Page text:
Guernsey Harbour is the true Jewel in the Crown.
Upgraded more than 150 years ago, it was a controversial and monumental project of its time. The new development reclaimed land and built the Castle emplacement that joined the castle to the shore and the St Julian’s emplacement that did the same for White Rock. This was further extended in the 1970s and 1980s to include the North Beach car park and the QE2 Marina.
The Harbour has remained the heart of our town, and it is vital to all of us as our sea connectivity, freight importation, tourism, recreation and maritime services. It has kept development of Town connected with its maritime roots and has ensured that the core look and feel of Town has been preserved, in contrast to other places. However, with no new development in more than 30 years, the harbour is looking tired and the question is whether to make purely cosmetic changes or something more significant.
In my view, it’s time to be bold and make the hopes of those that want to see a sympathetic but ambitious development of the harbour a reality.
Do we really need it?
Thanks to my work on the board of Guernsey Ports, I can whole-heartedly say that the answer is a resounding YES.
Islanders of today and generations to come will benefit from development, making the harbour fit for purpose for the 21st century and beyond.
The level of maintenance and repair required to keep the Harbour was estimated to be £35 million by an independent engineering firm. This is not something that can be put off forever, and the cost will only increase in real terms as the years roll on and the fabric of the harbour deteriorates. Given the need for large investment, why not make sure we invest in new facilities, not just shore up the old?
The existing facilities do not meet the commercial, recreation and fishing demands of islanders and business, and investment would provide an option for substantial growth of the Blue Economy, businesses providing products and services on the basis of our marine environment.
There is significantly more demand for berths than can be currently met.
The commercial port is highly congested both on land and on the water – the presence of big boats in the harbour is a safety hazard to sailors, especially youngsters learning their craft on dinghies.
The terminal and visitor facilities such as shower blocks are dated and a very poor welcome for marine tourists and lack opportunities to have shops, cafes and retail.
Buildings rented to commercial clients are in poor condition but businesses are unwilling to invest long-term because they are not sure about what the future harbour may bring.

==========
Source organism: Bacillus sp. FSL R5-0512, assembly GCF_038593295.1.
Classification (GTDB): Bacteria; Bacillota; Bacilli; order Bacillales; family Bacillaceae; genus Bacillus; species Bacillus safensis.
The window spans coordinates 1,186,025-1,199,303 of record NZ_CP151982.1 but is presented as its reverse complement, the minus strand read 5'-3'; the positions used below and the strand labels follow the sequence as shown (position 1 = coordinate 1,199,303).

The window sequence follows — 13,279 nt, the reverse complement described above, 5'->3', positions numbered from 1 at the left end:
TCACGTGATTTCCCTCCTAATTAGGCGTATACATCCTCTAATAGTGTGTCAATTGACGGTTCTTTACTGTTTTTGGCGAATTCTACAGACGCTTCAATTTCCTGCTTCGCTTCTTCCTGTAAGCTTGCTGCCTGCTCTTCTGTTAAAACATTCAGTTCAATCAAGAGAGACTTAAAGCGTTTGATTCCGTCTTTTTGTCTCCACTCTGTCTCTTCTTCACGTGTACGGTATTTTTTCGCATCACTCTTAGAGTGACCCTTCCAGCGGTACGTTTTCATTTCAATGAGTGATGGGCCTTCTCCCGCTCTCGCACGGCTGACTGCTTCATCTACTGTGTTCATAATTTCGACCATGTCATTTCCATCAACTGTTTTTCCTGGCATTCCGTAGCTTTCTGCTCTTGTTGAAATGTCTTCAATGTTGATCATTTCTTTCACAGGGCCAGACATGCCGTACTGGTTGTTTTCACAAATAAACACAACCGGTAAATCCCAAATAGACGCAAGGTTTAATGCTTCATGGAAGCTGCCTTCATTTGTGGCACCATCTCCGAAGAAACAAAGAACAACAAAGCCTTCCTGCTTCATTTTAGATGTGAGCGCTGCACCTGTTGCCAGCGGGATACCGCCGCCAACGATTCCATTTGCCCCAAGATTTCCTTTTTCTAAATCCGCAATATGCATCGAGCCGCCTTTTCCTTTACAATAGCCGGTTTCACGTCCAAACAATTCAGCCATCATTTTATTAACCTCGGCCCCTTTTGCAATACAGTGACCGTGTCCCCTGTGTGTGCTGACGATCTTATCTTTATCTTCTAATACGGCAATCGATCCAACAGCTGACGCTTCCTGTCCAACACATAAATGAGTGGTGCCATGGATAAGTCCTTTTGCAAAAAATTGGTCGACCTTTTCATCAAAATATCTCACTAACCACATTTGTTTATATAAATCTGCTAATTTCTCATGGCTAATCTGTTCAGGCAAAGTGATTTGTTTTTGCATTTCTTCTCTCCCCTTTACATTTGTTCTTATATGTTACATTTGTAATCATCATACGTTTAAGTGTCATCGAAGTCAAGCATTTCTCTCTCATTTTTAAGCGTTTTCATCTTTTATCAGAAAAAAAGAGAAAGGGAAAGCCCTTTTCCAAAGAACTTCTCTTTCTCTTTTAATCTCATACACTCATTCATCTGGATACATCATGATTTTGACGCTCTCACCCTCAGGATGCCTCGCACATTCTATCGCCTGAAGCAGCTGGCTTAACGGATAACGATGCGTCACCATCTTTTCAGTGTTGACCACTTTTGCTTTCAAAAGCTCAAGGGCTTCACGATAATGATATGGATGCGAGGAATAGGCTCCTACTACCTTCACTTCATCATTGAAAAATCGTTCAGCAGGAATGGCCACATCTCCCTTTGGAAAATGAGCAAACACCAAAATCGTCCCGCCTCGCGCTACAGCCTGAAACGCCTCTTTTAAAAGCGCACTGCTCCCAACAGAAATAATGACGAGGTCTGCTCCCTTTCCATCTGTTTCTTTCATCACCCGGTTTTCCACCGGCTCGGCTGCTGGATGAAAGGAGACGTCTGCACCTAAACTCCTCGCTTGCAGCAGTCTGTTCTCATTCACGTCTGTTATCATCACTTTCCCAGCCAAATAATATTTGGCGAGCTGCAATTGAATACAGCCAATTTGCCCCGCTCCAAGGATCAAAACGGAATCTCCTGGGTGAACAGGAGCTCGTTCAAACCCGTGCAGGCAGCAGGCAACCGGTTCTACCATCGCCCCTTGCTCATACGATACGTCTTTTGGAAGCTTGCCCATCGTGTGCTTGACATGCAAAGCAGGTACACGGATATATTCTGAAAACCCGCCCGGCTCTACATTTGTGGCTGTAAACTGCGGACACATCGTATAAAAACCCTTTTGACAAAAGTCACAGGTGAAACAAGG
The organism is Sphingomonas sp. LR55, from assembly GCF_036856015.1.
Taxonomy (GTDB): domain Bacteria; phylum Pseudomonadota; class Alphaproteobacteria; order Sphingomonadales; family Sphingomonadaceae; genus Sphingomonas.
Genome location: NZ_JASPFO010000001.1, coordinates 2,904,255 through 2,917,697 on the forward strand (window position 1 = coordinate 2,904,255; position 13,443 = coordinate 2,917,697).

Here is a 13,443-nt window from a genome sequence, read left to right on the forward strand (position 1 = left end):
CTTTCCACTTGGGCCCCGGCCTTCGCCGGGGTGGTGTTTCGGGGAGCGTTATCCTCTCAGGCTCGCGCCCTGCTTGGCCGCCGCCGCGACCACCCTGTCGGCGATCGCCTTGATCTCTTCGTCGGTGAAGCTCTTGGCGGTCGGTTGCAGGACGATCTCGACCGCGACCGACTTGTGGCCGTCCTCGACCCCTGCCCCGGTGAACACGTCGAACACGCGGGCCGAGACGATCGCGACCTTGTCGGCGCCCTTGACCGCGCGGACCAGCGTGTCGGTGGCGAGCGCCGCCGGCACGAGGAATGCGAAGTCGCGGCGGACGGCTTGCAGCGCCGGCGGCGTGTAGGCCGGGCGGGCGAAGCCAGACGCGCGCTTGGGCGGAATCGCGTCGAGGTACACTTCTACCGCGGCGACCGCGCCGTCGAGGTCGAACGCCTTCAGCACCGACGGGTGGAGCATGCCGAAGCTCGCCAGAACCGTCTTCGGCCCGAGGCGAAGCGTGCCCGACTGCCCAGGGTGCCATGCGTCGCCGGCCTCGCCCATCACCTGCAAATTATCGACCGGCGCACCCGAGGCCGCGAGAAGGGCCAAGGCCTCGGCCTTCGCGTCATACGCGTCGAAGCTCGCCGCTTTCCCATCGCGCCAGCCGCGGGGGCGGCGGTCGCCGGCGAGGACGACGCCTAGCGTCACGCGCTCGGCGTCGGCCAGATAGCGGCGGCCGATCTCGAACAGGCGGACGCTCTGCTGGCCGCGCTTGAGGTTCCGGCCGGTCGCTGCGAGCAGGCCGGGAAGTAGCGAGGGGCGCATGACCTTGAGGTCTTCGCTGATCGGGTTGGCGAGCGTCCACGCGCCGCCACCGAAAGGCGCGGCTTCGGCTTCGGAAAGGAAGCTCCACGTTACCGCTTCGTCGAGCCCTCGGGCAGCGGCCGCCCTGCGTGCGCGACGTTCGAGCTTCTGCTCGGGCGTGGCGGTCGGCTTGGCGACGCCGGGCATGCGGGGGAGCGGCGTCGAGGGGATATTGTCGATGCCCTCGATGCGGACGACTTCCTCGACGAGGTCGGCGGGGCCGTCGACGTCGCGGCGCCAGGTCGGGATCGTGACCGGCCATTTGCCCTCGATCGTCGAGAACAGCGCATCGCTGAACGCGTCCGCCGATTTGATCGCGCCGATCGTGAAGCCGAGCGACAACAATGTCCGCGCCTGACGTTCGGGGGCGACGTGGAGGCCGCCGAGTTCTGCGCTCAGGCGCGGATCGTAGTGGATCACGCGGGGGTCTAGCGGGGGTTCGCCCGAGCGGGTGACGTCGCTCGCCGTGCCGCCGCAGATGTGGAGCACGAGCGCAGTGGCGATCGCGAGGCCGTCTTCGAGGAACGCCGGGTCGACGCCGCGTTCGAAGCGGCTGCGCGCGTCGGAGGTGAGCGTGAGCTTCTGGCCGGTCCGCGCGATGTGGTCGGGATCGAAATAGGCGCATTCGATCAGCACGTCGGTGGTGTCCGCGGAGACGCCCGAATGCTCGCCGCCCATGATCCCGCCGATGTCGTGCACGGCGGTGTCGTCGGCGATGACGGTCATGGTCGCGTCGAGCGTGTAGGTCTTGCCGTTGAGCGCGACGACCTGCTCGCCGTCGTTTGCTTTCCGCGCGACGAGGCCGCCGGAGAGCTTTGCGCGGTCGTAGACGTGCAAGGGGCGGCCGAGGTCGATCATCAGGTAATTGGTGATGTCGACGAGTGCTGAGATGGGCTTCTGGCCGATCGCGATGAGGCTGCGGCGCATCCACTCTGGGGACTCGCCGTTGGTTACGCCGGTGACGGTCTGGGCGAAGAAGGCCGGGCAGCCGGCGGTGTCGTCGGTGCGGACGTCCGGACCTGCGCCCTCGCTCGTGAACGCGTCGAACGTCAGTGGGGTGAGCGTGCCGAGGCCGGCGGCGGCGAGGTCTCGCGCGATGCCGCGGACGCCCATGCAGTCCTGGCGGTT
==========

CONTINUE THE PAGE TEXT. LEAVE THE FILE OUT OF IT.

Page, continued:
Dated buildings such as the White Rock complex, occupy prime real estate, which could be used for multiple projects such as an Art Gallery, that can provide an important multiplier effect for the tourism economy.
So, what is the situation with regards to addressing these issues right now?
The future of the Harbour lays largely on the decision the next States will have to make as to where the Commercial Port facilities should go, in other words where the “big boats” are best positioned to serve the island.
If the States decides to relocate the Commercial Port somewhere else, then a large part of the Harbour can be opened up for redevelopment to meet islanders’ needs.
The thought of major developments will of course be a natural cause for concern for islanders. There is a risk that the development could take away from the essence of St Peter Port, that is loved by residents and visitors alike. There is the concern that development may result in ugly tall buildings and that newer facilities could affect existing commerce in town. The example of our near neighbours is perhaps a cautionary tale.
It is essential that such concerns are taken into account and that the public is actively involved and engaged in the future visioning for St Peter Port and that the entire process is transparent and accountable.
Last but not least we have the question of capital funding and development.
Long-term infrastructure projects are typically funded by borrowing and paid off by the income generated over the life-time of the asset, and in an environment of low interest rates there is no reason why the returns from investment cannot comfortably cover the costs of funding. So we should not expect that any harbour development would come at the long term expense of the tax-payer, but an element of Government involvement that reduces the cost of funding is to everyone’s benefit.
Equally important in the short term, and arguably more important for the long term success of any major infrastructure project, is that a project of this magnitude requires a proper governance structure, with the requisite expertise and the authority to run the development. This cannot be provided within a political committee structure. A Seafront Development Corporation, similar to the way that the London Docklands Development Corporation spearheaded the regeneration of East London, drawing on the best public and private sector expertise, could be one way of managing it.
The option of doing nothing is simply not an option anymore.
This is the reason my manifesto highlights the need for investment into infrastructure and progressing Harbour redevelopment.